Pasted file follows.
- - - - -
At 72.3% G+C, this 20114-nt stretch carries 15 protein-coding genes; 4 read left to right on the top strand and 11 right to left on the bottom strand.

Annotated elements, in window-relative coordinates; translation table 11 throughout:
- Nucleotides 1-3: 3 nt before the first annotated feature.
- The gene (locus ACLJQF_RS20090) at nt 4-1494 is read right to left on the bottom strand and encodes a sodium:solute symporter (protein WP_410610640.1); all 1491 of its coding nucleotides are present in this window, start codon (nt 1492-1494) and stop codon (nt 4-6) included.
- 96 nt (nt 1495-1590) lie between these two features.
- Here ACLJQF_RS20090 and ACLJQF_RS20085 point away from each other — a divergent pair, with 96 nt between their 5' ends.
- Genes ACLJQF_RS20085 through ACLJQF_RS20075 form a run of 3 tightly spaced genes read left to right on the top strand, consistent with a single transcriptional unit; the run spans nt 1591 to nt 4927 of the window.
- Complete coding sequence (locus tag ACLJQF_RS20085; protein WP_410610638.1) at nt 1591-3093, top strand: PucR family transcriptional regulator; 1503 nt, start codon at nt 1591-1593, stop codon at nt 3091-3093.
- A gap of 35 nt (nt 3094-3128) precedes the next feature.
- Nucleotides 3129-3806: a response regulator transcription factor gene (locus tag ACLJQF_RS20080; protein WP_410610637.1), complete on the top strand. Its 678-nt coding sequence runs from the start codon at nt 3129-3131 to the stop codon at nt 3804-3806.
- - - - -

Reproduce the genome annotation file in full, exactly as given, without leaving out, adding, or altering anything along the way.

At 72.3% G+C, this 20114-nt stretch carries 15 protein-coding genes; 4 read left to right on the top strand and 11 right to left on the bottom strand.

Annotated elements, in window-relative coordinates; translation table 11 throughout:
- Nucleotides 1-3: 3 nt before the first annotated feature.
- The gene (locus ACLJQF_RS20090) at nt 4-1494 is read right to left on the bottom strand and encodes a sodium:solute symporter (protein WP_410610640.1); all 1491 of its coding nucleotides are present in this window, start codon (nt 1492-1494) and stop codon (nt 4-6) included.
- 96 nt (nt 1495-1590) lie between these two features.
- Here ACLJQF_RS20090 and ACLJQF_RS20085 point away from each other — a divergent pair, with 96 nt between their 5' ends.
- Genes ACLJQF_RS20085 through ACLJQF_RS20075 form a run of 3 tightly spaced genes read left to right on the top strand, consistent with a single transcriptional unit; the run spans nt 1591 to nt 4927 of the window.
- Complete coding sequence (locus tag ACLJQF_RS20085; protein WP_410610638.1) at nt 1591-3093, top strand: PucR family transcriptional regulator; 1503 nt, start codon at nt 1591-1593, stop codon at nt 3091-3093.
- A gap of 35 nt (nt 3094-3128) precedes the next feature.
- Nucleotides 3129-3806: a response regulator transcription factor gene (locus tag ACLJQF_RS20080; protein WP_410610637.1), complete on the top strand. Its 678-nt coding sequence runs from the start codon at nt 3129-3131 to the stop codon at nt 3804-3806.